Released by Warner Brothers | Directed By Hugh Harman

Bosko’s Picture Show: A Day At the Movies

“Bosko’s Picture Show” is one of the most dense cartoons I’ve seen, a whirlwind skewering of the 1930s theatrical experience. Anyone who wants to get a feel for what it was like to attend the pictures back in the day would do well to check this cartoon out– though its scandalous content is probably worth a view, too.

The premise of the short sees Bosko leading an unseen audience through the typical evening at the movies. This includes a sing along (to “We’re in the Money” from Gold Diggers of 1933), a newsreel presentation, a ‘Haurel and Lardy’ short and a feature presentation– He Done Her Dirt (And How!). Eventually Bosko gets caught up in the feature as his girlfriend, Honey, turns up as the damsel in distress. Attempting to jump into the screen, he instead decapitates the mustache-twirling villain and saves the day.


The references come fast and hard, from parodies of the MovieTone catchphrases, swipes at Californian weather, the League of Nations meeting being announced like a wrestling match, a jab at a decrypt Jack Dempsey (the Heavyweight Boxing Champ of 1919 to 1926; more here), and several appearances by the Four Marx Brothers. The ‘Haurel and Lardy’ short features a spot-on parody of the duo stealing a pie and then assaulting each other over the results– the parody is remarkably nasty in its sincerity, showcasing the usual antics of Laurel and Hardy stripped down and blatant.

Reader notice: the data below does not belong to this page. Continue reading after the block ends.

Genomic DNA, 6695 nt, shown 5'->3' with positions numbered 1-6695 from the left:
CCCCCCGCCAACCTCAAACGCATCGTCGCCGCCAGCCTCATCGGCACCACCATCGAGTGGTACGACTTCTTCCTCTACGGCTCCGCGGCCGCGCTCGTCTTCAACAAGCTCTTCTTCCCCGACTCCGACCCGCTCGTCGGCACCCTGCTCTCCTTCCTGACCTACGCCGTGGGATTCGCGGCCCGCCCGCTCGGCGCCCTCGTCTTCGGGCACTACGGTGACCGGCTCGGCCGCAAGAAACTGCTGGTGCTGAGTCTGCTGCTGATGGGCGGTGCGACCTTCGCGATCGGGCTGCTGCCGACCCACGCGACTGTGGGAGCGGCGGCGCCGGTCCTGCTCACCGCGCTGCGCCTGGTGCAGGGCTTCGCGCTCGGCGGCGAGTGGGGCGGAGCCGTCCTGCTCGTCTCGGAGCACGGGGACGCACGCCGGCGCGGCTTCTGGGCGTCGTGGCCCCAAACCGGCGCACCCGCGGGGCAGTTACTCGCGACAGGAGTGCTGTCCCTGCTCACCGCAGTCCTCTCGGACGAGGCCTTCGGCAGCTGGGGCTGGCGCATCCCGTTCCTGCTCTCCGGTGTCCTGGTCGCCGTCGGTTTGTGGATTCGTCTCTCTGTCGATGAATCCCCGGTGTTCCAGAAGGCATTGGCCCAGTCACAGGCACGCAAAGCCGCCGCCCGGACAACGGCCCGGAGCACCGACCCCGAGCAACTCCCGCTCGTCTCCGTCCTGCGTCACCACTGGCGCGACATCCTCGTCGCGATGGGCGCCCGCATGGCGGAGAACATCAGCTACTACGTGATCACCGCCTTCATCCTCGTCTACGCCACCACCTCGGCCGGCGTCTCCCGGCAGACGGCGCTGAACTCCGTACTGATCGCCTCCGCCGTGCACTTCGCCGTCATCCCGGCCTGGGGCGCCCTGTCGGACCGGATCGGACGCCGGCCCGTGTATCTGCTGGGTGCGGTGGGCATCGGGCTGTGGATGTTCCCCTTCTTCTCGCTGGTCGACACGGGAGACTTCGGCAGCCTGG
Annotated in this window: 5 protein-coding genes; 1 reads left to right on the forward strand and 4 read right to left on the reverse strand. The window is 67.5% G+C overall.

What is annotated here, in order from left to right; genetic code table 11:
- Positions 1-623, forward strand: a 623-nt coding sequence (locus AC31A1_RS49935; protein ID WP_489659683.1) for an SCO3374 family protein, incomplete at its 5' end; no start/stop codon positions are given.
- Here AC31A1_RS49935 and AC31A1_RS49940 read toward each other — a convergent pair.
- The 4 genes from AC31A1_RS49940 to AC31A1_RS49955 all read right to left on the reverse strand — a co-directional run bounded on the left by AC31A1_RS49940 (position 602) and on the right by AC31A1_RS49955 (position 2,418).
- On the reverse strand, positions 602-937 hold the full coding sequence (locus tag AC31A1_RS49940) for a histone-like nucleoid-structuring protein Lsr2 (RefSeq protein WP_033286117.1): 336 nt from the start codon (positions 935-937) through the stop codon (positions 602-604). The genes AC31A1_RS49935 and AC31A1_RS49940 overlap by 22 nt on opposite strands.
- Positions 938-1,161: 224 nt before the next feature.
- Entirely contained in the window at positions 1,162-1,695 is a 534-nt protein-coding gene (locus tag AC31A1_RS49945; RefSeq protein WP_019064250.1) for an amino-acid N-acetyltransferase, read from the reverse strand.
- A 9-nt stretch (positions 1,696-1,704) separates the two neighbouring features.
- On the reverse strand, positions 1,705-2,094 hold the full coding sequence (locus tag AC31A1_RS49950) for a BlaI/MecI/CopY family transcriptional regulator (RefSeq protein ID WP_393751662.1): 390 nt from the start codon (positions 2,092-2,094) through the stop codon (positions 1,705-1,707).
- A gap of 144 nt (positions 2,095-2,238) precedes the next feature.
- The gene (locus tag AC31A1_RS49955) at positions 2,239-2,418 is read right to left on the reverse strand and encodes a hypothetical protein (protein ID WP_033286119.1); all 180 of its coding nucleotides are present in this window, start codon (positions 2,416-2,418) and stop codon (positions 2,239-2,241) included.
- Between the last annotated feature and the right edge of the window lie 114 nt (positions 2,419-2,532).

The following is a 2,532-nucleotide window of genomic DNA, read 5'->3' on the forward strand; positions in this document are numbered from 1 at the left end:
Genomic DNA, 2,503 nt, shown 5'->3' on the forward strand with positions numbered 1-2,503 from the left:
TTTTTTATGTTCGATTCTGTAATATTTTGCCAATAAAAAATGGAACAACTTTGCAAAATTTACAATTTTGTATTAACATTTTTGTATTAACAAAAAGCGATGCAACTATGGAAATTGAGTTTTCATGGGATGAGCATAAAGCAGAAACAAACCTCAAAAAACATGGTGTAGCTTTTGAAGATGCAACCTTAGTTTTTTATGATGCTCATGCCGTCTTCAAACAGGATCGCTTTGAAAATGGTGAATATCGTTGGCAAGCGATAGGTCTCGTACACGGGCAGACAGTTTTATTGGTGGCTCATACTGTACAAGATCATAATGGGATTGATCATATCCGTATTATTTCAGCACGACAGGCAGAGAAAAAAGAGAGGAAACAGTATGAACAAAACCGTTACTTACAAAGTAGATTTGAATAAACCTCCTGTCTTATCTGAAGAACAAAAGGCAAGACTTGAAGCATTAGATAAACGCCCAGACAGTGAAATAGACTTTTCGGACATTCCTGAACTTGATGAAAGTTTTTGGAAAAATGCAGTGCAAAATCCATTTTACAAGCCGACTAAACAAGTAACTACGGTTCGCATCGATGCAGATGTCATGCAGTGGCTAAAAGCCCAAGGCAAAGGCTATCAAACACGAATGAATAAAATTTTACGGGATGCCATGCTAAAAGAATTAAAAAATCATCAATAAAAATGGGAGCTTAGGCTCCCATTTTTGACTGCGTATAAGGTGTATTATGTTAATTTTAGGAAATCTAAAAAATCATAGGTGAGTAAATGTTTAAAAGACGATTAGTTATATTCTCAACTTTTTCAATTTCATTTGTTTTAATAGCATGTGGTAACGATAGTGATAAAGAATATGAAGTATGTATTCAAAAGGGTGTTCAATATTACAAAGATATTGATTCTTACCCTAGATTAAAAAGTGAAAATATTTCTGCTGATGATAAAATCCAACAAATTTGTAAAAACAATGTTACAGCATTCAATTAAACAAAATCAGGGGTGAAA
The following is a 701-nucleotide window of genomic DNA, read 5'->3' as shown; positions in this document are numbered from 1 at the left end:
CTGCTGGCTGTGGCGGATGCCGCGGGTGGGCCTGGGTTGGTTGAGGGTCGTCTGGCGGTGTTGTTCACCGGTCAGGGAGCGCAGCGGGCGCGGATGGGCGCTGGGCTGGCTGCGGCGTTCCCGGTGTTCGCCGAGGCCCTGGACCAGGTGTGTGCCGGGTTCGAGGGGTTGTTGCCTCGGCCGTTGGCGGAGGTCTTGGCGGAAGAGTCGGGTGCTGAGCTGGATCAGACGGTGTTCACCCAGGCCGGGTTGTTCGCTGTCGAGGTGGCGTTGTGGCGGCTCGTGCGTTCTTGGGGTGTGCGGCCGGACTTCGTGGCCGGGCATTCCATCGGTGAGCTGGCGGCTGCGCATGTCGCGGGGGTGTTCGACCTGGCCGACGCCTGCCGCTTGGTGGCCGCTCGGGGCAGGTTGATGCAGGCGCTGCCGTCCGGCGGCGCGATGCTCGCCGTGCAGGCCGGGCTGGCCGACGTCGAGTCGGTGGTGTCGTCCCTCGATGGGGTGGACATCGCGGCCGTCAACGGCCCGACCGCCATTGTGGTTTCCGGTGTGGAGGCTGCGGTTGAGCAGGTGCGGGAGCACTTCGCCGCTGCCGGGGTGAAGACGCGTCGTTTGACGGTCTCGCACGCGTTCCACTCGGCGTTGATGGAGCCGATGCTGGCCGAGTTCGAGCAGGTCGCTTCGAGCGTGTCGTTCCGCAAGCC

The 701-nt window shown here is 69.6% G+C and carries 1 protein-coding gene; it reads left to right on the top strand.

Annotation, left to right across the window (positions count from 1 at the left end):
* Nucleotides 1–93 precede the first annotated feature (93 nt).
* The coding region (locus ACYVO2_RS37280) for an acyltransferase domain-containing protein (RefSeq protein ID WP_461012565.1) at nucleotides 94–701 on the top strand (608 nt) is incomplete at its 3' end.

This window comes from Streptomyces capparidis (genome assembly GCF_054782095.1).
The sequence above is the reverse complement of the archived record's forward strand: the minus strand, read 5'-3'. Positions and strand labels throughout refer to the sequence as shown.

(Side note: though Psycho may be the first movie to show a flushing toilet, “Bosko’s Picture Show” may be the first to showcase a flushing organ.)


It should be noted that the version of the cartoon I found is missing one segment from the newsreel, and an important one as that. From Likely Looney, Mostly Merrie (who also has way better screenshots):

The next newsreel shows a “famous screen lover” on vacation in Germany. The “famous screen lover” term is of course, a famous movie star. It turns out that it is Jimmy Durante who is being chased by Adolf Hitler and Hitler is chasing him with a meat cleaver, and Durante is running away shouting “Am I mortified?” Of course, this would’ve been a very funny joke at the time – and I understand the gag. This short was released in August 1933, and back on January 30, (about seven months earlier) Hitler had been elected as Chancellor of Germany – and of course from the beginning, a lot of people knew about his hatred on the Jews. So, Hitler is assuming that Durante is Jewish (because of the big nose) and starts to chase him, when actually Durante was a Roman Catholic. Of course, this would be extremely politically incorrect today – but it’s not making Harman-Ising or even Freleng anti-Semetic at all!

The scene is usually censored since the ‘big nose = Jewish’ joke isn’t so fondly passed along to children these days. Another famous part of the cartoon is a brief sequence outlined here:

I don’t really have a lot to add to that one.

“Bosko’s Picture Show” is a lot of goofy, well made fun. The last Bosko short made at Warner Brothers before the series moved to MGM, it’s place as a rather amusing footnote in animation is assured, as a finale– and a foul-mouthed one at that.

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Danny is a writer who lives with his lovely wife, adorable children, and geriatric yet yappy dog. He blogs at, a website dedicated to Hollywood films from 1930 to 1934, and can be found on Twitter @PreCodeDotCom.